Setting up shop: this is how I did it

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Elaine Clark is Managing Director of, one of the very first accountancy firms to launch entirely online back in 2007. Here Elaine talks us through how it all began and gives five top tips to budding entrepreneurs out there looking to make the jump. 

The beginning

When I started my online accountancy firm, cloud-based accounting didn’t really exist. Kashflow and FreeAgent launched in the same year and the rest of the accountancy software suppliers had yet to explore the cloud, with Sage certainly bringing up the rear. So I wrote my own: a system that lasted for a number of years and was only decommissioned last year.

I’m often asked how I came up with the idea for, as online accountancy was new and virtually unheard of within the accountancy marketplace at that time. It’s a hard question to answer, but I guess the journey started way back at the tender age of just 16 when I was told by a teacher that I would amount to nothing and should leave school.

Out in the world

Armed with just 4 ‘O’ levels and a copy of the Yellow Pages provided by my father, on his advice I started to write off for jobs (we didn’t have computers in those days!). Luckily I started at A and not Z, otherwise I may have ended up a zookeeper – but having written off to a couple of local firms of accountants, I was offered a job as an office junior at Kitsons in Ipswich. They’re now known as Baker Tilley.

From there I joined AAT, went to college and on to university, after which my career in accountancy was launched. I’d always had an interest in business process redesign, and I enjoyed taking advantage of technology to improve things for the customer. The words “we’ve always done it that way” are best never uttered in my presence! So when I chatted to a pal about how working in a small accountancy firm hadn’t changed much since I was 16, it occurred to me that the accountancy profession was being left behind the rest of the business world (a view I still hold today).

A holiday spurred on my bright idea 

Armed with knowledge of internet business operations from a college course, and with a clear head from an extended holiday in New Zealand, the old grey matter gave birth to cloud-based Love the name or hate it, you’ll remember it.

Franchising the brand came later, when I realised that clients liked the concept. I gave myself two choices: opening an office and employing staff, or packaging a self-employment opportunity up via a franchise for others who, like me, wanted to offer a value quality service to small businesses. I opted for the latter, and the rest is history.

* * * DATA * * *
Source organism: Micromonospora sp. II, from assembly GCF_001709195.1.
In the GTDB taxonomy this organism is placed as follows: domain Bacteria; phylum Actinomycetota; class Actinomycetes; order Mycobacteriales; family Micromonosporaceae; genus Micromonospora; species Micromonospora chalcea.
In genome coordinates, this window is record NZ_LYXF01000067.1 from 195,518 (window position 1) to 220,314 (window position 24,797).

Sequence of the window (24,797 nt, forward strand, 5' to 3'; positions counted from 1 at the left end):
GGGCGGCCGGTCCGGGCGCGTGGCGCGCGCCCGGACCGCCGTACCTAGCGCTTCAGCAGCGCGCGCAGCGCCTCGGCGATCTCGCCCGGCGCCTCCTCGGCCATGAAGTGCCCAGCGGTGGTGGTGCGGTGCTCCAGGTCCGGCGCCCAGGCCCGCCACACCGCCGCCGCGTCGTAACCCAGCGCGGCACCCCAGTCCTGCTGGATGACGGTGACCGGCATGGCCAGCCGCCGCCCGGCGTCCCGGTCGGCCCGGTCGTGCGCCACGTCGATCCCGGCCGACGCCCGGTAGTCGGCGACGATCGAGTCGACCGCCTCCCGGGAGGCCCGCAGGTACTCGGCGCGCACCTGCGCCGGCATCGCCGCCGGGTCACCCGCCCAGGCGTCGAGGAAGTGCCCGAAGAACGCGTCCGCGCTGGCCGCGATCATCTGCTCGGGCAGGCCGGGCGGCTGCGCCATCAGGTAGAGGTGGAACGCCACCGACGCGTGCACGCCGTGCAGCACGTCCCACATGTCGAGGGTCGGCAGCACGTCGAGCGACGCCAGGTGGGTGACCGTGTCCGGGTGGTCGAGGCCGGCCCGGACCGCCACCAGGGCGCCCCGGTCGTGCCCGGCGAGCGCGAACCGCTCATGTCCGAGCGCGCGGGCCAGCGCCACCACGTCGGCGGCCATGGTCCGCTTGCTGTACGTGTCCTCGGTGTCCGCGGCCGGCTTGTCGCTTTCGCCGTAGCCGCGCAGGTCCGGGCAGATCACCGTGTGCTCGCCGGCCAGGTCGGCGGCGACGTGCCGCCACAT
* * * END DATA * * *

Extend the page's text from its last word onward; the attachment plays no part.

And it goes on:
We now have almost 30 franchisees and have just launched our innovative Dragon Franchise, which allows people to start their own franchise with no up-front investment. I urge AAT students and members to take a look.

I am entirely convinced that operating online presents superb opportunities for accountancy firms, particularly sole and small practitioners. As accountants we are only just scratching the surface of the opportunities presented by Cloud Technology, social media and the progressive communication mechanisms we have available. For those with the imagination and tenacity to bring change in the accountancy profession, the rewards will be enormous.

Finally, my five top tips for setting out on your own:

1. Work out what you are good at and get help with the rest; a personal SWOT analysis works really well to bring focus to your key skills and identification of knowledge gaps.

2. Review the competition but don’t plagiarise their ideas. You need to be a leader not a follower to be an entrepreneur. The challenge is to find your own unique style and selling point.

3. Embrace social media and work out what it can do for your practice. Developing a social media personality for your practice can achieve huge results in a much quicker time than traditional marketing methods.

4. Developing a specialism in a particular line of business or industry allows you to target your marketing efforts. Becoming known as an expert in a niche area makes marketing easier than being a “jack of all trades”, and these days your target market reach doesn’t have to be limited by your physical location.

5. Finally, remember that once you turn on the marketing tap to attract new client enquiries, it is hard to turn it off again without going backwards. Work out how you’ll cope with peaks and troughs before they happen.

If you’d like to be your own boss at some point, why not find out a little bit more about the AAT’s members in practice scheme.


AAT Comment offers news and opinion on the world of business and finance from the Association of Accounting Technicians.

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